Exeter Cathedral hosted a new generation of some of England’s most talented stonemasons this week, as part of an ornamental carving workshop designed to preserve heritage building crafts.
Under the guidance of renowned carver, Alan Micklethwaite, students from cathedrals across the country gathered in Exeter’s iconic nave to hone their skills in the ancient craft. Each was tasked with transforming an eight-inch cube of French limestone into a ‘stiff leaf’ foliage – a classic feature of medieval church architecture.
The workshop was run by the Cathedrals’ Workshop Fellowship and funded by the Hamish Ogston Foundation, and is part of a post-apprentice qualification which aims to preserve traditional craft skills for the conservation of cathedrals and other historic buildings.
Exeter Cathedral is one of 11 partner cathedrals in the Fellowship and employs six specialist masons. Clerk of Works, Chris Sampson, said this week’s workshop was a valuable opportunity for the students:
“We have always been a close and enthusiastic member of the Cathedrals’ Workshop Fellowship, so it was fantastic to see students from cathedrals across England gathering here under our spectacular medieval stone vault ceiling at Exeter Cathedral.
We are so grateful for everyone who has helped to organise this opportunity, and especially for the support of the Hamish Ogston Foundation in helping to preserve our country’s rich architectural heritage.”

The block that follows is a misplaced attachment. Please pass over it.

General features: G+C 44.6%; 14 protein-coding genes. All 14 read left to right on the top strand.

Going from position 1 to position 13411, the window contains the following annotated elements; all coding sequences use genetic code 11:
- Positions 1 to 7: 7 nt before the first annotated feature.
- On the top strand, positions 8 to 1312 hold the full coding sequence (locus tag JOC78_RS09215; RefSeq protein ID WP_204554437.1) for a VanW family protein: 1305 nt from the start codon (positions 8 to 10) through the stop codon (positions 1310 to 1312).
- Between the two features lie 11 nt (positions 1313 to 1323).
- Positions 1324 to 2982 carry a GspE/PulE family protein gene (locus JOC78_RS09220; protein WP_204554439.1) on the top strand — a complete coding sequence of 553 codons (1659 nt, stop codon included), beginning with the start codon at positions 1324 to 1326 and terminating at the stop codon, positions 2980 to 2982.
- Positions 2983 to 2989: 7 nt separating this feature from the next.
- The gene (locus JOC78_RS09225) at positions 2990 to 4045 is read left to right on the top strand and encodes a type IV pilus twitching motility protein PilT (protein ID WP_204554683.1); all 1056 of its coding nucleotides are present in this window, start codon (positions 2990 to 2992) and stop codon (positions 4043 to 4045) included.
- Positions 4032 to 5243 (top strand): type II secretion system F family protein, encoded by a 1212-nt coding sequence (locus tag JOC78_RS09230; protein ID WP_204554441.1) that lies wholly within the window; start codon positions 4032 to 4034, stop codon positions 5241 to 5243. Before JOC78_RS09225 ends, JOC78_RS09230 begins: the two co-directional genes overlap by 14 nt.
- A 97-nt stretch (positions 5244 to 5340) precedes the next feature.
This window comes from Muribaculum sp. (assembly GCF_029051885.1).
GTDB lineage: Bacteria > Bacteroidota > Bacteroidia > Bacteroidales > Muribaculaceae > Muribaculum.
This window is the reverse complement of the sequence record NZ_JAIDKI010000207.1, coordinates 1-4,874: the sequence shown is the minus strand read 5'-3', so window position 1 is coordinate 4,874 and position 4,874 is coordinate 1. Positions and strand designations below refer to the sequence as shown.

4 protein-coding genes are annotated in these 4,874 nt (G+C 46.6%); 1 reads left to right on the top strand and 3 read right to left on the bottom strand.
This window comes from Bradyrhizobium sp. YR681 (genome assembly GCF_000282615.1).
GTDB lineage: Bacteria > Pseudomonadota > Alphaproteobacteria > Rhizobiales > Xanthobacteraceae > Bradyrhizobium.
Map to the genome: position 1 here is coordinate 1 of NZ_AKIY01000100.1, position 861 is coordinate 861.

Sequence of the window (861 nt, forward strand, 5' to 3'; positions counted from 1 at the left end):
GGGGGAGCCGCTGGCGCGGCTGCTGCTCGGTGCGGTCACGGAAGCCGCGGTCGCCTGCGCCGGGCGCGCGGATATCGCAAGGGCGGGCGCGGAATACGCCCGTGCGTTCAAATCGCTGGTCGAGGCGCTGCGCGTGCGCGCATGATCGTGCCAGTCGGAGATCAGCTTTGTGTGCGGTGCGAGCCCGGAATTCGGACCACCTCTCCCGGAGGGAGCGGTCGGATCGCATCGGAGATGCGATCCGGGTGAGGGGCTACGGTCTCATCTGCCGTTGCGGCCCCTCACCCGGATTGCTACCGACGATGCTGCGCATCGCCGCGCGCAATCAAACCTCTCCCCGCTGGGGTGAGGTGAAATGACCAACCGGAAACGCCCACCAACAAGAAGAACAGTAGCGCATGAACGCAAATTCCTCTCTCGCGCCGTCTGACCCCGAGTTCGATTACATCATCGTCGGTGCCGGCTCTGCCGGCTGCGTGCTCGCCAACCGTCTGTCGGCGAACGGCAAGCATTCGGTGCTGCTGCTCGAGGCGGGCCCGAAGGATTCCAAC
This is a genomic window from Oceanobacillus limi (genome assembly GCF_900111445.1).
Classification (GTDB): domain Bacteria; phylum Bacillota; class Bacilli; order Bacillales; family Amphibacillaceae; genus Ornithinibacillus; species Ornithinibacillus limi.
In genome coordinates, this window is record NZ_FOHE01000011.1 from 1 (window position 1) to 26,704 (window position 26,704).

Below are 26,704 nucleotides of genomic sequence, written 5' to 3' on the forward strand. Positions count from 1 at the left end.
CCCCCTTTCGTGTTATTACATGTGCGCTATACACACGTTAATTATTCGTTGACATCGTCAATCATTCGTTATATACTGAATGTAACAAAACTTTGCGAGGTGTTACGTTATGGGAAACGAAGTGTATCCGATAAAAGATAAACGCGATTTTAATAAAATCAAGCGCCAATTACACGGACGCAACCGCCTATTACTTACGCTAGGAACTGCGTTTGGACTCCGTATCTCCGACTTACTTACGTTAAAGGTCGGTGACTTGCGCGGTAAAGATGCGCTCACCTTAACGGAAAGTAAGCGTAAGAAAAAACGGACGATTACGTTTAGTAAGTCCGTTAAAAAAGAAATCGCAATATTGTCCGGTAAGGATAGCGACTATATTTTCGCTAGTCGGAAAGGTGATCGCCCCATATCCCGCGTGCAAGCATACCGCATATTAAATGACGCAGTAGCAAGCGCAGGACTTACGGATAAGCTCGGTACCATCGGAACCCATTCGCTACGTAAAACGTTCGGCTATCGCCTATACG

While at Exeter Cathedral, the students also visited the site of its new Cloister Gallery development. Built on the foundations of the cathedral’s original medieval cloisters which were destroyed in 1657, the new Cloister Gallery will connect the cathedral with its Chapter House and Pearson buildings. The work is being funded by Exeter Cathedral’s 2020s Development Appeal which aims to raise £10 million. The appeal has already received a £4.3 million grant from The National Lottery Heritage Fund, and a further £1.9 million from a range of other grant-giving trusts, foundations, corporate and private donors.
Further phases of the project will see approximately half of the Grade I listed heritage site conserved and refurbished. Works include conservation of the cathedral’s 50 medieval misericords (or ‘mercy seats’), a more sustainable heating zoning system, and new visitor interpretation to explain the history of the cathedral. Alongside the improvements, Exeter Cathedral has also launched a new programme of activities, designed to engage more of the local community with their heritage.
Following an intense week of learning in Exeter, the Cathedrals’ Workshop Fellowship students returned to their home cathedrals to finish their foliage carvings, and will reconvene at Winchester Cathedral next month for a final presentation and assessment of their work.